- Hunting license fees and excise tax account for 60-80% of the funding for state wildlife agencies.
- For every dollar spent on Duck Stamps (a required license for waterfowl hunting), $0.98 go directly to purchase habitat or acquire conservation easements within the National Wildlife Refuge System.
- Since 1934, almost 6 million acres of habitat for migratory waterfowl and other birds and wildlife have been conserved with the help of Duck Stamp funds.
- Funds from the Pittman-Robertson Act (which enacts an 11% excise tax on firearms, ammunition, and archery equipment) are distributed yearly to state fish and wildlife agencies to help manage and conserve wildlife populations.
- Since 1937, sportsmen and women have contributed more than $14 billion to conservation through Pittman-Robertson.
Truly, hunting is conservation. At Redmond, we live by that statement. We want our grandkids to hunt, and their grandkids after them. That’s one big reason we hunt—to help ensure the land and critters are funded and protected. And so we can pass down a healthy hunting culture from generation to generation.
Join Reputable Conservation Groups
Want to do more to protect and promote wildlife and hunting beyond the bounds of your property or the purchase of firearms and licenses? Become an active member of a conservation group. Many vetted pro-hunting organizations positively impact wildlife habitat. They’re also a solid avenue for hunters to voice concerns, promote change, and volunteer time toward conservation efforts in their areas.
Here are a few organizations Redmond Hunt supports through membership:
So what wildlife do you hunt and have a passion for preserving? What efforts mean the most to you? Throw your weight in with a reputable group supporting that cause and do some good! As you participate, you’ll also appreciate that most membership fees go back on the land to buy up hunting properties, access, and fund conservation efforts.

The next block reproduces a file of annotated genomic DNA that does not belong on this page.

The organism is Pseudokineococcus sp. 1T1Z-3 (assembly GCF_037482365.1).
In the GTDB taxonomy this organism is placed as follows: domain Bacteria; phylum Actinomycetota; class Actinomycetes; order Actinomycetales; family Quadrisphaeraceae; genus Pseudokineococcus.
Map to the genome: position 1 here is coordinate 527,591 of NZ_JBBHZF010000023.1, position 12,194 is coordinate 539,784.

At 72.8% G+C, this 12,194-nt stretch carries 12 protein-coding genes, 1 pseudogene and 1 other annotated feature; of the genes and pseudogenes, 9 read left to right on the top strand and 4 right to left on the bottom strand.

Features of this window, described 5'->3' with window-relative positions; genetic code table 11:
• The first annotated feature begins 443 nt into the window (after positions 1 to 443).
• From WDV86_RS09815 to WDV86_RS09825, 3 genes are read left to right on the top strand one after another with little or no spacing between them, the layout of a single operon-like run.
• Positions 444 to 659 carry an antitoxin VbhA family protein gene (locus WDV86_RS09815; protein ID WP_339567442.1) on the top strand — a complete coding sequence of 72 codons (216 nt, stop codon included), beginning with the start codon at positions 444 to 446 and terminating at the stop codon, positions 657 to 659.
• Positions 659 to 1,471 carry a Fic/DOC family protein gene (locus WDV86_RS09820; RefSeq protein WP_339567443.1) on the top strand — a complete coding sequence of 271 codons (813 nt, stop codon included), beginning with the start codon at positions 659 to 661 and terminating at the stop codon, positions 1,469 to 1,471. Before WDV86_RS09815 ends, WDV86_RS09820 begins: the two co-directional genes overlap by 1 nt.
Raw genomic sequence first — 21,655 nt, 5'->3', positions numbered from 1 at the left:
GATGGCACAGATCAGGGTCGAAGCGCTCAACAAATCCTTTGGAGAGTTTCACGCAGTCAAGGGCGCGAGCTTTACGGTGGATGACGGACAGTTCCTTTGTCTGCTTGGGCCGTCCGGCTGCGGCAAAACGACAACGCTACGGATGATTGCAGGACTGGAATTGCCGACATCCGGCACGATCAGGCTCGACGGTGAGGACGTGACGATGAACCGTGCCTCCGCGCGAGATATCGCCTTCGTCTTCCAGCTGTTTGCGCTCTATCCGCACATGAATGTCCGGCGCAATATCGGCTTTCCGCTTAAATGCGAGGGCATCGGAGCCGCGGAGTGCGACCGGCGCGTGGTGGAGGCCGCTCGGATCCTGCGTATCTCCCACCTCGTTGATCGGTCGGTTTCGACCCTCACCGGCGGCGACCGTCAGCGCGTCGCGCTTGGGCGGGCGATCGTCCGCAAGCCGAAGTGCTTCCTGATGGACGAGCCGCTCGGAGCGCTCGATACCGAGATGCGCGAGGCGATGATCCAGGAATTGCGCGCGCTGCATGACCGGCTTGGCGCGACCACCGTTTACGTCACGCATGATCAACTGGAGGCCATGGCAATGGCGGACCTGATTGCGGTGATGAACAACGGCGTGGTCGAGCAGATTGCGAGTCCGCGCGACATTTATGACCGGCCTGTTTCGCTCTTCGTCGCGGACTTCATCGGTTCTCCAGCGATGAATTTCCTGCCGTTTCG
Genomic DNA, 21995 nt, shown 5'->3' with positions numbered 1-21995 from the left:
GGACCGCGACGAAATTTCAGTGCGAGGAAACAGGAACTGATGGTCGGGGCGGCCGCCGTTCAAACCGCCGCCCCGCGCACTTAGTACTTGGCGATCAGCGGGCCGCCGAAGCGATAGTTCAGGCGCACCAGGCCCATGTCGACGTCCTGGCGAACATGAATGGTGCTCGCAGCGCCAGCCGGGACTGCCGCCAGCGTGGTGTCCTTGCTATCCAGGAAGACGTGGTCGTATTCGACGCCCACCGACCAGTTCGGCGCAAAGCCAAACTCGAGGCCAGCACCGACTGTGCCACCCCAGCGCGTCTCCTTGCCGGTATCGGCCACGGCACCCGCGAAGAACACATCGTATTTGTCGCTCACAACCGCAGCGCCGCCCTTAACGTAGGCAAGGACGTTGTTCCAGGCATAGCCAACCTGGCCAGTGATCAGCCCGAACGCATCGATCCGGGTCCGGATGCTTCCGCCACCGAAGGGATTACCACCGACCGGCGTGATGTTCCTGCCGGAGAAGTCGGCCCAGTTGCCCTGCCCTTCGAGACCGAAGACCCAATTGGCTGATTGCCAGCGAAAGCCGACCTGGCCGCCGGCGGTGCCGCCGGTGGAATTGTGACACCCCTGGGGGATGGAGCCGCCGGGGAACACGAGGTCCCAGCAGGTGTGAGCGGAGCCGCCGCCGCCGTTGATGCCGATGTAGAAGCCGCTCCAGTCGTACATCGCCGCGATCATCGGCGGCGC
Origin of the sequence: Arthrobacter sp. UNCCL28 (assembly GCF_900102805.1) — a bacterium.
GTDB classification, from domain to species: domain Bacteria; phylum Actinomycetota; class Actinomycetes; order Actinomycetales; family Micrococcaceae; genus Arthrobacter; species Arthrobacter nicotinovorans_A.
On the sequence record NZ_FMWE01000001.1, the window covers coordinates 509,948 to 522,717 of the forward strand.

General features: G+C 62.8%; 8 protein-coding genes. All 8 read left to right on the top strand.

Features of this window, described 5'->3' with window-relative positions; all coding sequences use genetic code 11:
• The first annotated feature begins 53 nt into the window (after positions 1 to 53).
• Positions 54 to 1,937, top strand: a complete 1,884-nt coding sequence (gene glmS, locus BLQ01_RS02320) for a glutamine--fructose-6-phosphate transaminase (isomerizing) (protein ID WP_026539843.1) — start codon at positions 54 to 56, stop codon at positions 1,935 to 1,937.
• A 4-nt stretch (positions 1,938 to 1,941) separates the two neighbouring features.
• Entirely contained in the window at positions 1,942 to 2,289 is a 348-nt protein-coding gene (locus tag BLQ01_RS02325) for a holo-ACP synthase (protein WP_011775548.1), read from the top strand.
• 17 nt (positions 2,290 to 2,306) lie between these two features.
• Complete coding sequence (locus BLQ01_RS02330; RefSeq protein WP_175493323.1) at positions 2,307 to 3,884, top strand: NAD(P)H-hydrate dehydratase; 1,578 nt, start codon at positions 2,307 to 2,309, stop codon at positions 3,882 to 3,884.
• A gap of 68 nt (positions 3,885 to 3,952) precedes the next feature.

Pass it On
While there are currently more hunters today than there were five or ten years ago (thanks to a boost from COVID-19, which turned people outdoors), per capita, the numbers are still going down. Here are some stats from North Carolina State University:
- In 1983 when hunting peaked, 17 million hunters in the U.S. purchased 28.3 million hunting licenses.
- In 2021, 11.5 million people actually hunted, which is less than 4% of the national population.
If the decline continues, hunters themselves may soon become an endangered species. And so might the funds allotted for conservation. That’s why fostering hunting is another critical part of stewardship. Are you an avid hunter? Then pass it on! Pass on the tradition, your knowledge, and your skills. Here are a few ideas on how:
- Mentor a new hunter.
- Allow others to hunt on private lands.
- Support or volunteer with hunter education classes or programs in schools and communities.
- Attend your state's regional wildlife advisory council meetings
Why it Matters
For committed hunters, hunting is more than a sport or pleasant pastime. It’s a culture. A way of life passed down from generation to generation. Hunting teaches us respect for our environment, wildlife, and weapons. We learn lessons and skills that teach the value of life in all things. And we discover the incredible beauty nature has to offer.
We don’t become hunters only when we shrug on camo gear or shoulder a weapon. It’s who we are at our core. And why responsible stewardship matters so much. We want to preserve our hunting tradition—the animals, the land, the skills, all of it—so we can enjoy it today, leave it better, and pass it on tomorrow.
Stewardship is just one of Redmond Hunt's core values that keep us aligned. Click below to learn about three others we embrace!
© Redmond Hunt 2022. All rights reserved.